That Magia Record is a spin-off of the perpetually popular Puella Magi Madoka Magica is obvious – it’s right there in the full title of the book – Magia Record: Puella Magi Madoka Magica Side Story. What you may not know is that the manga (and January 2020 anime series) are also adaptations, in this case of the game of the same name. Released in Japan in 2017 and in the US in 2019, the game is for mobile phones and is best described as an RPG with fighting elements where players “collect” magical girls and form parties to defeat witches. This may explain why the transition from game to manga feels relatively smooth; by their nature, role-playing games have fairly developed stories but without the heavy narrative constraints that can backfire on visual novel adaptations. In fact, without the knowledge that this was based on a game, it would otherwise simply appear to be another manga spin-off of the main series, which in this case is intended as praise.
The story follows Iroha, a fifteen-year-old girl who became a magical girl at some point just before the plot begins. We’re not privy to her initial meeting with Kyubey; although we do learn what her wish was about half-way through the volume, the fact that she is a magical girl almost feels like window dressing to her quest of figuring out why she keeps having strange dreams. Most nights since a visit to Kamihama City Iroha has dreamt of a girl a little younger than her in a hospital room with a tiny Kyubey on her bed. Iroha and the girl seem to know each other, but she can’t remember who the girl is, nor can she hear what the girl says to her. The fact that there’s a Kyubey present indicates that this may somehow be related to her transformation into a magical girl, but other than that, Iroha has basically no idea what’s going on – and she really wants to.
To that end, she returns to Kamihama City in hopes of either finding the mini Kyubey or some other lead she can follow. Almost immediately upon arrival she proves herself a magical girl in the traditional mold – she senses another magical girl in trouble inside a witch’s wards and so flings herself headlong into danger. The problem, she quickly learns, is that she’s drastically underpowered for fighting in the city; the familiars she thinks are really strong turn out to be among the weaker of the familiars the other magical girl has come up against. Although she’s told to leave and not come back, Iroha’s determination to do anything but once again marks her as an old-school magical girl; unlike the girls of the main series or the others in this one, she hasn’t ever really come face-to-face with death by witch or any sort of vicious corrupting influence. In Iroha’s version of being a magical girl, faith, trust, and pixie dust (plus a dose of “no one left behind”) is all you need – it’s as if Wedding Peach suddenly found herself in Magical Girl Raising Project or something. (Nurse Angel Ririka is probably the only old-school magical girl who would stand a chance in a modern magical girl show.) As readers/viewers of Puella Magi Madoka Magica, we know that she’s going to have to do more than get her gem powered up in order to survive, but as of the end of this volume, Iroha still seems convinced that if she just tries hard enough and believes, things will turn out all right.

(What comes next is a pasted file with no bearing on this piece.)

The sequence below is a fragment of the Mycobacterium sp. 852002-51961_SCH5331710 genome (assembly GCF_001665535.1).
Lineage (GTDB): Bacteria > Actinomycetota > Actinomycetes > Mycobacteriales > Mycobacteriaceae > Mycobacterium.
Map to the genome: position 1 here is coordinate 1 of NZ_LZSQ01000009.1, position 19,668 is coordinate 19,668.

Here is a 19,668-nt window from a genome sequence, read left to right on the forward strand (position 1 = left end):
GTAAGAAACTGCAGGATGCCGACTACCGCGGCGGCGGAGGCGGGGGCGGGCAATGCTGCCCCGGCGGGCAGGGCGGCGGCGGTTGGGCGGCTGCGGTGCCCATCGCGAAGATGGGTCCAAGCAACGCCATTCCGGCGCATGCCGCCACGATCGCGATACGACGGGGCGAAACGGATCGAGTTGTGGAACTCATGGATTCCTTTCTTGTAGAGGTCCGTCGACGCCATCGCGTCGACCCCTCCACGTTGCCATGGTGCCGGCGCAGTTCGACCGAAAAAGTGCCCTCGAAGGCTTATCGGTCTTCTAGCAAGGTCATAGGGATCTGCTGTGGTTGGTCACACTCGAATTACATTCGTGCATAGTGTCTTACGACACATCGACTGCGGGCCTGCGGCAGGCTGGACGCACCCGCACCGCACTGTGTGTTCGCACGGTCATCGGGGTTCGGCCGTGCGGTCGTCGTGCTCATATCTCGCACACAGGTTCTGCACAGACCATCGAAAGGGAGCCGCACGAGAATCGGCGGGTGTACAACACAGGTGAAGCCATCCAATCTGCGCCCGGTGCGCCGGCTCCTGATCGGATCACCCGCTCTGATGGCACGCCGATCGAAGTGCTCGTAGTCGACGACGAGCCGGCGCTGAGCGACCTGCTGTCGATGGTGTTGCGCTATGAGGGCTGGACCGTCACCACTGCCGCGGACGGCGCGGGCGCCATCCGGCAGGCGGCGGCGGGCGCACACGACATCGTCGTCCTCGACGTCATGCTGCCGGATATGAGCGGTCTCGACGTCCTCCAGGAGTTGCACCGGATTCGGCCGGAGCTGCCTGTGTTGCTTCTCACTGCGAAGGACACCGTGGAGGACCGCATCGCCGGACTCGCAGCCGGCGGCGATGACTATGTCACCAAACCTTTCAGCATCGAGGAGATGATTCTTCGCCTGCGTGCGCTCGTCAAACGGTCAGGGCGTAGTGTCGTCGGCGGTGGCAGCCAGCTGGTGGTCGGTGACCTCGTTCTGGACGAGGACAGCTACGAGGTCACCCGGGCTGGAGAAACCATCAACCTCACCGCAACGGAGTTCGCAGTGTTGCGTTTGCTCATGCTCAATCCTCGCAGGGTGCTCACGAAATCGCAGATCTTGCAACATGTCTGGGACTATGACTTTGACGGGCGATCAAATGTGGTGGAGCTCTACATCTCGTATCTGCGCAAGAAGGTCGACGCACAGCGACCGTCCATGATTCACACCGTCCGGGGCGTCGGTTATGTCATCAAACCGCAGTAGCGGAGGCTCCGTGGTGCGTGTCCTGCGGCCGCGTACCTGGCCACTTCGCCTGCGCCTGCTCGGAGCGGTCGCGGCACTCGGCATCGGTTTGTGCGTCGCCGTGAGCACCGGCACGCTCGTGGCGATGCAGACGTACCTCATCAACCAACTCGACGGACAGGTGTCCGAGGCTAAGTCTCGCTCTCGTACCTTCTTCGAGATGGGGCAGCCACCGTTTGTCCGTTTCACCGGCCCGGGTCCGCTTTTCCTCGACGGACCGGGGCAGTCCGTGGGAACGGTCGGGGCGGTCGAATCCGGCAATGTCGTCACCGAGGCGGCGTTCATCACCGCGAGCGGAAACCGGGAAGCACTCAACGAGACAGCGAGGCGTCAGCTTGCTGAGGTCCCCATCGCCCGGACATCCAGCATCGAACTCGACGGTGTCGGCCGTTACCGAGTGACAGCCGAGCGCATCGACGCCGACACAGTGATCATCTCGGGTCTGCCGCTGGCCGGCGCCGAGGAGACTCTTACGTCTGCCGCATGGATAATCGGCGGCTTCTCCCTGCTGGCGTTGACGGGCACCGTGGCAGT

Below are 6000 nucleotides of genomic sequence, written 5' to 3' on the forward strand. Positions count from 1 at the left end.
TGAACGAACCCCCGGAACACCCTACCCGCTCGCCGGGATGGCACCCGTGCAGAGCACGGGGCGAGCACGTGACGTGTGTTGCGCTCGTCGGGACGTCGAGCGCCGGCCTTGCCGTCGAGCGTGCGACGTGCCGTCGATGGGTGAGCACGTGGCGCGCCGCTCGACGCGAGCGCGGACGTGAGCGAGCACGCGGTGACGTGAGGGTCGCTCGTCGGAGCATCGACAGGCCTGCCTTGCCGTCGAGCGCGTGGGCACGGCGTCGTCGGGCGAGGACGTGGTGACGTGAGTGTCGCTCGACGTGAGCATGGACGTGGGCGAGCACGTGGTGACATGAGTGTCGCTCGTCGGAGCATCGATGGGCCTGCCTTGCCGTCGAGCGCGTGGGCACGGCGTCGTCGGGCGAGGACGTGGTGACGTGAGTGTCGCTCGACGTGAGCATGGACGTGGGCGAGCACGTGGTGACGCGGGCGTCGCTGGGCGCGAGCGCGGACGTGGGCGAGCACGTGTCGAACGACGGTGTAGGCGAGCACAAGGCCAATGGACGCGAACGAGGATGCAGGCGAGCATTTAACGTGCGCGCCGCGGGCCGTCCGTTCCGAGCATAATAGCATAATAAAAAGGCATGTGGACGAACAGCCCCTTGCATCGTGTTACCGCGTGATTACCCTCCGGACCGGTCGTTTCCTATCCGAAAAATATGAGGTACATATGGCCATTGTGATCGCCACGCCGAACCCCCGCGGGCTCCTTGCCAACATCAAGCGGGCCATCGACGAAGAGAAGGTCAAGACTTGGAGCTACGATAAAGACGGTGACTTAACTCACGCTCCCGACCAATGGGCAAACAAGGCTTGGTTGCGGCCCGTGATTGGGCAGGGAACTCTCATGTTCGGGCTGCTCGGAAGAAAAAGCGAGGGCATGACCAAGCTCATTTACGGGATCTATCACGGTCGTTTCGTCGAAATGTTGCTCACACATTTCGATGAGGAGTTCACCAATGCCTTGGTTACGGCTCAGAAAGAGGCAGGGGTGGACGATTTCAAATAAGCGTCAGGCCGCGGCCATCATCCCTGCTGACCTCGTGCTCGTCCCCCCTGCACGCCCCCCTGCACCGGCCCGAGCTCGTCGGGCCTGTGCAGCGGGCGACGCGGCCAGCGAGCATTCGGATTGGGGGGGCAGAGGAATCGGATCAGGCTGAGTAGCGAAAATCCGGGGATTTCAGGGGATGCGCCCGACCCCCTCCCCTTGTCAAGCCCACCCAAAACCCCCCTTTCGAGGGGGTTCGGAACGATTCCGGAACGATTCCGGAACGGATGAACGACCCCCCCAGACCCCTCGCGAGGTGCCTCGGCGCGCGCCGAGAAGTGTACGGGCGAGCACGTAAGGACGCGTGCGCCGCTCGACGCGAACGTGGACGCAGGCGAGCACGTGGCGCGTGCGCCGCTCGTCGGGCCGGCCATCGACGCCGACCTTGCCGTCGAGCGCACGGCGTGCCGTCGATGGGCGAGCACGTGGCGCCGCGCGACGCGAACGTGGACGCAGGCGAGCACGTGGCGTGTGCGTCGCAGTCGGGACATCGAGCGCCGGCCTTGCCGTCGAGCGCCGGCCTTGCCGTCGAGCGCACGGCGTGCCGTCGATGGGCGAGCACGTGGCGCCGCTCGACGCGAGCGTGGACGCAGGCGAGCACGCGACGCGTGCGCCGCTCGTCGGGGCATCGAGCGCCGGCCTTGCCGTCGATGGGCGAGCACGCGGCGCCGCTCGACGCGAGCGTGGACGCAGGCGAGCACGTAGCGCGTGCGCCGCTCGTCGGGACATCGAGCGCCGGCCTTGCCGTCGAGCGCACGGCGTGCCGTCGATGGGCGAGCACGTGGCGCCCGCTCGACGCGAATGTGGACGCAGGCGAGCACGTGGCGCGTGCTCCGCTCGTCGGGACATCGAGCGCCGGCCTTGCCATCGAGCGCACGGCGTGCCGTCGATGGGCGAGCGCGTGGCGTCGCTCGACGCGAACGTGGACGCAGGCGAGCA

It’s that knowledge on our parts juxtaposed with the certainty on Iroha’s that makes this interesting. A good spin-off needs to bring something new or worthwhile to the table, and Magia Record does look like it’s going to do that. Iroha is a little more innocent than Madoka and her form of determination seems a bit different as well, but there are some distinct parallels being drawn between the two girls that are worth keeping an eye on. The fact that both are archers certainly doesn’t feel like a coincidence (although Iroha uses a small crossbow), and as you can see from the cover, they share coloring as well. Iroha’s costume is much more practical, for a given value thereof, than many of the fluffier variations in the original series, and that may say something about her inner strength, although that’s just as likely to be a liability if it keeps her in places she lacks the skill to survive. There’s also the question of her wish and how it may be twisted to be used against her; we do learn what that is partway through the book, and the fact that there’s no evidence of it having come true in a desirable way is probably the most dangerous element of the story thus far.
Artist Fujino Fuji does a good job of remaining faithful to the base character designs of the franchise, and the art is generally attractive. They definitely have some issues with foreshortening and the balance of limbs (both with each other and against the torso), but overall the art does a good job capturing the mood of the story. Backgrounds are a bit lacking, but tones, although heavy, are well-used.
Obviously the appeal of Magia Record is going to be greater for die-hard fans of the original series or players of the game, and you do need to be familiar with PMMM in order to really understand this. Fortunately, if that describes you, this is an interesting volume, and thus far it’s intriguing enough to merit reading book two when it comes out.